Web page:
My colleague and friend Austen Ivereigh has an important post below about the sexual abuse crisis and the way Pope Benedict XVI is now involved in addressing it. The situation in Germany itself, and in Regensberg particularly, has raised the possibility that some enterprising journalist will be searching the files in Munich, where Ratzinger was briefly archbishop, to see how he dealt with any cases of abuse. He quotes a Reuters article that included the now requisite question about leadership amidst a scandal: what did he know and when did he know it?

I would submit that this is the wrong question. If anything is clear by now, it is clear that the sexual abuse of minors by clergy was not the product of a bad decision here or lax oversight there. The sexual abuse of minors and the cover-up of that abuse were the twin products of a clerical culture that remains largely in place and of a continuing fear that any honest discussion about sexual matters will expose a crisis of belief. The dirty secret is that many bishops are too isolated to know it, and others are too afraid to admit it, but many of the people in the pews don’t believe what the Church teaches about sexual morality any more.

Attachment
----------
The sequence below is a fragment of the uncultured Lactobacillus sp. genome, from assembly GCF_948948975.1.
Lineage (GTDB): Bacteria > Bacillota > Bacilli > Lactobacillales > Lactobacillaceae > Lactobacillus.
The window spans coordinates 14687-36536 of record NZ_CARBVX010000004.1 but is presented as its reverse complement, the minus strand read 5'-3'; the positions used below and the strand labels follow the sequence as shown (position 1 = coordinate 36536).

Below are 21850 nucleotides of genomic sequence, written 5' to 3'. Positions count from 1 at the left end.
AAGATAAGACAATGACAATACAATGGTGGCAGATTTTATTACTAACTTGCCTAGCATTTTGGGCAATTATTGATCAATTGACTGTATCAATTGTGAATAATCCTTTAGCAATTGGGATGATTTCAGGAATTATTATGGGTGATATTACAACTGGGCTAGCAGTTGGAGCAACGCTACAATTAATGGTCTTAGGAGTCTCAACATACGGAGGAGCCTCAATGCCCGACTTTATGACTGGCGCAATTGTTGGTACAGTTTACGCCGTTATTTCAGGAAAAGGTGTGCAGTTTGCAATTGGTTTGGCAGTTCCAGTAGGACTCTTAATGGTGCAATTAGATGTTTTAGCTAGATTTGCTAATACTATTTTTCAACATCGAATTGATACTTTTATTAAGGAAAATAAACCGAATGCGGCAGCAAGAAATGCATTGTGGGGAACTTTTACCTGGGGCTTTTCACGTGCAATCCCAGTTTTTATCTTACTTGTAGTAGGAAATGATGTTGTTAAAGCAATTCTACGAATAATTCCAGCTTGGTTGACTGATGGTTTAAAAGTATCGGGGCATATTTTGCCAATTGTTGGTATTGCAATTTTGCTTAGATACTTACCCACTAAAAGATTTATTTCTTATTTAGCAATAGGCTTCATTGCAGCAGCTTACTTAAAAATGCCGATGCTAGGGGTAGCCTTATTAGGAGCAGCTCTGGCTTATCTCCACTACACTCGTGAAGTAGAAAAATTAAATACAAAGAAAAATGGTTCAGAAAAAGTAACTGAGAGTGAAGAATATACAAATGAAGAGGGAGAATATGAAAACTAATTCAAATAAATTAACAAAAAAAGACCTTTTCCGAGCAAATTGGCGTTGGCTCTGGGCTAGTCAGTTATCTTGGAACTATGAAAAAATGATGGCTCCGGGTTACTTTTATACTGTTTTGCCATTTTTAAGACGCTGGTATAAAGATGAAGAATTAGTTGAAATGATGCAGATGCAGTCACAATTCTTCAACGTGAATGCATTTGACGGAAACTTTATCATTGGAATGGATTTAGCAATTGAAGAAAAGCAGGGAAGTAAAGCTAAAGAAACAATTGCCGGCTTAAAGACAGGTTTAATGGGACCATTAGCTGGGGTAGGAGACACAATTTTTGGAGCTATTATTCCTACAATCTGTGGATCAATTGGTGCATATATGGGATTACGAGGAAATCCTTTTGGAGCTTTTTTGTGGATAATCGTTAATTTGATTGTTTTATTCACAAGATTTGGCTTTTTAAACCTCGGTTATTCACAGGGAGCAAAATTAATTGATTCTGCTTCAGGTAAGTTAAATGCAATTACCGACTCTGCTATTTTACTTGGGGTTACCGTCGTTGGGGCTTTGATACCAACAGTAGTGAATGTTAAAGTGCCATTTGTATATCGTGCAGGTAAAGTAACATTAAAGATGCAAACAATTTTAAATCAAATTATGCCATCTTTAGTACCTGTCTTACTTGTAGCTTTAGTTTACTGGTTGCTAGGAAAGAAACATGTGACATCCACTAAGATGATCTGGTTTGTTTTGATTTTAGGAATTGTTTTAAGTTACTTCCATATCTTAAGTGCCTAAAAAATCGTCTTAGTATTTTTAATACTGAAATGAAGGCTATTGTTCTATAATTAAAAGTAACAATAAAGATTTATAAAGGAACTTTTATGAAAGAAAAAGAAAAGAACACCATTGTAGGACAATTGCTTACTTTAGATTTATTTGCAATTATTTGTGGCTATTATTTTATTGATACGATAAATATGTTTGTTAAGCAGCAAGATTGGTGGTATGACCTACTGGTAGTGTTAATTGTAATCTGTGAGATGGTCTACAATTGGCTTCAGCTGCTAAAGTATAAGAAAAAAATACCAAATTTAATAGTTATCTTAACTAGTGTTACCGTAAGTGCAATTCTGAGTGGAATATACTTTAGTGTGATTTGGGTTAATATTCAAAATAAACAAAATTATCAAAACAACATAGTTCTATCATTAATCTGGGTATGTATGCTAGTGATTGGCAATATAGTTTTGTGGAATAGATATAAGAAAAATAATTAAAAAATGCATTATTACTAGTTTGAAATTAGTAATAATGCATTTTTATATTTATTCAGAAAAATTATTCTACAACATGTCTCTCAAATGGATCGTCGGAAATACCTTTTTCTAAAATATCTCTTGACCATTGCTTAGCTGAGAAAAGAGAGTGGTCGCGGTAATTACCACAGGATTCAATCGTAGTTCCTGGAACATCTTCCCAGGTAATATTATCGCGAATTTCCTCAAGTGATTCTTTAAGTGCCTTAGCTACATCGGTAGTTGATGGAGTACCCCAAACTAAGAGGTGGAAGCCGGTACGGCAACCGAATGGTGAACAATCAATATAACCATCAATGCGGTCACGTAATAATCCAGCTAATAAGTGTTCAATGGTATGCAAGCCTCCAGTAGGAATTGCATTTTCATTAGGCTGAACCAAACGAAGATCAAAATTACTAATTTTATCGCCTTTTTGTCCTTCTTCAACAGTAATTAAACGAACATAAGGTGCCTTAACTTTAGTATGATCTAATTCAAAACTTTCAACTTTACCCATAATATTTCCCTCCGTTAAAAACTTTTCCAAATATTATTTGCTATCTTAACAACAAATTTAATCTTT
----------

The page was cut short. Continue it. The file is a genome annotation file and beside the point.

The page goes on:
As to the clerical culture, the need for transparency and accountability to be introduced into the system remains the principal priority for the Church is she is to re-establish her hierarchy in the minds and hearts of the faithful. Here in the U.S., for all of its problems, the Dallas Charter was a huge step forward, and other countries should consider adopting it in a form modified to their unique ecclesiastical arrangements. That said, not all dioceses are in compliance with the Charter and if it is to have teeth, the Pope should demand the resignation of any bishop who fails to comply with its provisions.